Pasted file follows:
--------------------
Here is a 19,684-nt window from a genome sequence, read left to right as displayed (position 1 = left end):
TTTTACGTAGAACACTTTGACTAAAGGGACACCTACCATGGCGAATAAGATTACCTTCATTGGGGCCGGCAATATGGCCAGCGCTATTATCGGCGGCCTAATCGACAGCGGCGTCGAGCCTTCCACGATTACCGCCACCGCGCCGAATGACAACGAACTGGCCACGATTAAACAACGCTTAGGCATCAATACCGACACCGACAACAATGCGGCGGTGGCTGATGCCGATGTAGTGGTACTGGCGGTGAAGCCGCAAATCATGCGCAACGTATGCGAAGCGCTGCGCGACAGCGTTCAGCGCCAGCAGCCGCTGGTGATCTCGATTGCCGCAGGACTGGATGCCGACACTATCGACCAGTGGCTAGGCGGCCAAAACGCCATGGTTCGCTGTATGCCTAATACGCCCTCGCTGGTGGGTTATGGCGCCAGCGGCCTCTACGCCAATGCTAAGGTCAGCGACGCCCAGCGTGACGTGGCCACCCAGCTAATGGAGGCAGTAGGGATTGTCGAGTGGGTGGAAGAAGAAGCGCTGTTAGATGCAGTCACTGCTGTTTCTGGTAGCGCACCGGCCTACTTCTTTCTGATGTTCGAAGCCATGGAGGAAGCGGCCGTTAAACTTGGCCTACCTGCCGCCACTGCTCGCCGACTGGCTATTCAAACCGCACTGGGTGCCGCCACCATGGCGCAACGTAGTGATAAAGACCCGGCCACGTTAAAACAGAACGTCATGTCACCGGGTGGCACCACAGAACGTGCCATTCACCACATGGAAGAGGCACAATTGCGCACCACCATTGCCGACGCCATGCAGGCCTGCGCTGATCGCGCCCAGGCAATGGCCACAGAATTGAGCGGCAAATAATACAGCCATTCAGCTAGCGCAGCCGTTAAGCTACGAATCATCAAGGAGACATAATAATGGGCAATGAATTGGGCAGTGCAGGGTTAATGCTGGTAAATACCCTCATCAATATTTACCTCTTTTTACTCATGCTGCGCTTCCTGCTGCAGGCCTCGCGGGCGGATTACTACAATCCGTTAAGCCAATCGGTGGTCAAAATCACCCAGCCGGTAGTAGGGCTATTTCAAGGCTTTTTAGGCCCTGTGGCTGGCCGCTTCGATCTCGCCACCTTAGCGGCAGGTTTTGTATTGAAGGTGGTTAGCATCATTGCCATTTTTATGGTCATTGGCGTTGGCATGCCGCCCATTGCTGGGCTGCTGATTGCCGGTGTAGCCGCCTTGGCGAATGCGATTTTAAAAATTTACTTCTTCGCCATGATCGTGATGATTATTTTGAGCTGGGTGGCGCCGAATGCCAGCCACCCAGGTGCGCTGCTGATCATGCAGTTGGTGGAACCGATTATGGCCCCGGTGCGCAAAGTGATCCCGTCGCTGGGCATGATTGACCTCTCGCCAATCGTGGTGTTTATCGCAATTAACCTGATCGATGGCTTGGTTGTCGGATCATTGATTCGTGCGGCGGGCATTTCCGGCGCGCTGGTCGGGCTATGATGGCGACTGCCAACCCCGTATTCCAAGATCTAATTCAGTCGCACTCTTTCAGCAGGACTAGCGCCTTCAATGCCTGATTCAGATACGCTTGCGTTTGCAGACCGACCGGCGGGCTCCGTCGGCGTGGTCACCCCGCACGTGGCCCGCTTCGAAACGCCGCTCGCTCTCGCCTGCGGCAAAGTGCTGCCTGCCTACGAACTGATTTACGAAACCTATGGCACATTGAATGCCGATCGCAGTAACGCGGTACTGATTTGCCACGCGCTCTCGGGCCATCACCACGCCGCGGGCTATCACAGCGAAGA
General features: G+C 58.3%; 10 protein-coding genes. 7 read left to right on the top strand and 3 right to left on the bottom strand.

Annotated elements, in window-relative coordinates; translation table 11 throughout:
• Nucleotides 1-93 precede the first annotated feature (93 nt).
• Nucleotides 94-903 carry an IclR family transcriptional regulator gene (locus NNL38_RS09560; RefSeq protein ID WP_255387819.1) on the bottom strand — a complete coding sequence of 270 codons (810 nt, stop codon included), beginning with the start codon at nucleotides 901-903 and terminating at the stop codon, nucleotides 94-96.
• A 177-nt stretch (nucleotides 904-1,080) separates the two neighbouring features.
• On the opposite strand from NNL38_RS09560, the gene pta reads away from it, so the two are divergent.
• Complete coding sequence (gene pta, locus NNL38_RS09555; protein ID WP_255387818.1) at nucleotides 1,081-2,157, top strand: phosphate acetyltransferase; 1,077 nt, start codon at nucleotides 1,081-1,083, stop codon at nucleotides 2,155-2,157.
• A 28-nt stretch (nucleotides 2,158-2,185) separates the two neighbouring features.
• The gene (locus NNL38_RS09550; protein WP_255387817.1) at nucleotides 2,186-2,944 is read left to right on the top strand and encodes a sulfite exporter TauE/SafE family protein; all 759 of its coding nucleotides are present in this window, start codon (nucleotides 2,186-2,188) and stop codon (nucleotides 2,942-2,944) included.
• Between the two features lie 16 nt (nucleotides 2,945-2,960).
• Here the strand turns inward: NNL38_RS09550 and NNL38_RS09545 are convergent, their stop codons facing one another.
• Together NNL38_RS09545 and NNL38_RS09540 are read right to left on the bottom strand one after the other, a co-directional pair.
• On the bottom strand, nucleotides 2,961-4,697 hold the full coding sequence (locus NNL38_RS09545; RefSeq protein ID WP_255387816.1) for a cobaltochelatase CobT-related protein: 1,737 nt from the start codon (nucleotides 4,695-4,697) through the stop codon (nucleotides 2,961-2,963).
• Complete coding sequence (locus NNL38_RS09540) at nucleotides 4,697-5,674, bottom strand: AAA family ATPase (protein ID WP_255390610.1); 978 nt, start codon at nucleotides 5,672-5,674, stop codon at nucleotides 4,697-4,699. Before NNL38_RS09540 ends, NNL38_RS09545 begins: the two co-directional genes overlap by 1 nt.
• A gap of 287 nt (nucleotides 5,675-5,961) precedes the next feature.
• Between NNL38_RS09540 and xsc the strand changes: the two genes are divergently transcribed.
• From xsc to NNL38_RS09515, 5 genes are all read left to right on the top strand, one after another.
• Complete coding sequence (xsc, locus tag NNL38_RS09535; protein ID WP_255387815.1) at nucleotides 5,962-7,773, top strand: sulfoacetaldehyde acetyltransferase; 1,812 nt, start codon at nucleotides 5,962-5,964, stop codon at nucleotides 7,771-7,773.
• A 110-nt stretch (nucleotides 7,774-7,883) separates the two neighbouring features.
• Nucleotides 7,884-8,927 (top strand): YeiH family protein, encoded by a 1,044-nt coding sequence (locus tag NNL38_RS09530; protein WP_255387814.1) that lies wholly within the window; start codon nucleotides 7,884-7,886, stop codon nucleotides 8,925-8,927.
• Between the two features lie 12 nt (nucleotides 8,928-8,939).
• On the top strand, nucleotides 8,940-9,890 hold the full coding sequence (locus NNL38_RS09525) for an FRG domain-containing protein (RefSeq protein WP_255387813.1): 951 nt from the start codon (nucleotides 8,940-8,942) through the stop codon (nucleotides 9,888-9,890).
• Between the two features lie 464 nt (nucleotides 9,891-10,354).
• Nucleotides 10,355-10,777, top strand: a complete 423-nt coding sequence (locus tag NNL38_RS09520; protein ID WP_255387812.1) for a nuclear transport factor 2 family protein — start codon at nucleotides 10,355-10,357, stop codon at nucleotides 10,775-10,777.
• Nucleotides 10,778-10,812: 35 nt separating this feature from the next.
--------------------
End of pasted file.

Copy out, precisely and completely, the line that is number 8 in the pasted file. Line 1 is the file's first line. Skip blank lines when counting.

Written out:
• On the opposite strand from NNL38_RS09560, the gene pta reads away from it, so the two are divergent.